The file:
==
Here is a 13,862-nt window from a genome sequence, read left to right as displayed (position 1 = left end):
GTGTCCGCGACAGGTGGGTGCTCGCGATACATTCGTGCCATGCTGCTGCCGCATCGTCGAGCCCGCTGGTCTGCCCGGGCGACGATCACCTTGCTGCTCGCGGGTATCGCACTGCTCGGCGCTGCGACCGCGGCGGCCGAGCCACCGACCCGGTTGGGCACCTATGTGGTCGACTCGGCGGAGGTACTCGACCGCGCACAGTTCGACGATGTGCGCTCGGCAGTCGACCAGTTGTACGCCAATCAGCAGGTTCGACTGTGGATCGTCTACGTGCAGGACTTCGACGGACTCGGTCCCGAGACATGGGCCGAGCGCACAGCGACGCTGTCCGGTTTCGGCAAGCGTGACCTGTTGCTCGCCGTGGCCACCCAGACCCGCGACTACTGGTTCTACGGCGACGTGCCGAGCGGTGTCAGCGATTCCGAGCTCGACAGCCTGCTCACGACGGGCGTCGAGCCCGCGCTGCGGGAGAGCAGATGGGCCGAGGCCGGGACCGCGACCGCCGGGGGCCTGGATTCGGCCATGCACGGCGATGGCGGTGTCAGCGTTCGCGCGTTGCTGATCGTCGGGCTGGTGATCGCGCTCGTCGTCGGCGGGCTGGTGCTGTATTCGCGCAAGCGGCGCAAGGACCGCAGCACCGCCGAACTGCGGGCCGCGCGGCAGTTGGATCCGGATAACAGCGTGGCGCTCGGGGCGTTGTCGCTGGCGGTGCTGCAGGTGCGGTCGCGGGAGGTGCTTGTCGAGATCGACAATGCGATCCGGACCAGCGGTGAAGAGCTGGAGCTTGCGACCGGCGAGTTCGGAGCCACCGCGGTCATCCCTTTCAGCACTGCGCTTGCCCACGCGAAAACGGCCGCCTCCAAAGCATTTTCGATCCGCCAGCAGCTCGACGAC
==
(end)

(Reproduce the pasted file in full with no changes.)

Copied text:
Here is a 13,862-nt window from a genome sequence, read left to right as displayed (position 1 = left end):
GTGTCCGCGACAGGTGGGTGCTCGCGATACATTCGTGCCATGCTGCTGCCGCATCGTCGAGCCCGCTGGTCTGCCCGGGCGACGATCACCTTGCTGCTCGCGGGTATCGCACTGCTCGGCGCTGCGACCGCGGCGGCCGAGCCACCGACCCGGTTGGGCACCTATGTGGTCGACTCGGCGGAGGTACTCGACCGCGCACAGTTCGACGATGTGCGCTCGGCAGTCGACCAGTTGTACGCCAATCAGCAGGTTCGACTGTGGATCGTCTACGTGCAGGACTTCGACGGACTCGGTCCCGAGACATGGGCCGAGCGCACAGCGACGCTGTCCGGTTTCGGCAAGCGTGACCTGTTGCTCGCCGTGGCCACCCAGACCCGCGACTACTGGTTCTACGGCGACGTGCCGAGCGGTGTCAGCGATTCCGAGCTCGACAGCCTGCTCACGACGGGCGTCGAGCCCGCGCTGCGGGAGAGCAGATGGGCCGAGGCCGGGACCGCGACCGCCGGGGGCCTGGATTCGGCCATGCACGGCGATGGCGGTGTCAGCGTTCGCGCGTTGCTGATCGTCGGGCTGGTGATCGCGCTCGTCGTCGGCGGGCTGGTGCTGTATTCGCGCAAGCGGCGCAAGGACCGCAGCACCGCCGAACTGCGGGCCGCGCGGCAGTTGGATCCGGATAACAGCGTGGCGCTCGGGGCGTTGTCGCTGGCGGTGCTGCAGGTGCGGTCGCGGGAGGTGCTTGTCGAGATCGACAATGCGATCCGGACCAGCGGTGAAGAGCTGGAGCTTGCGACCGGCGAGTTCGGAGCCACCGCGGTCATCCCTTTCAGCACTGCGCTTGCCCACGCGAAAACGGCCGCCTCCAAAGCATTTTCGATCCGCCAGCAGCTCGACGAC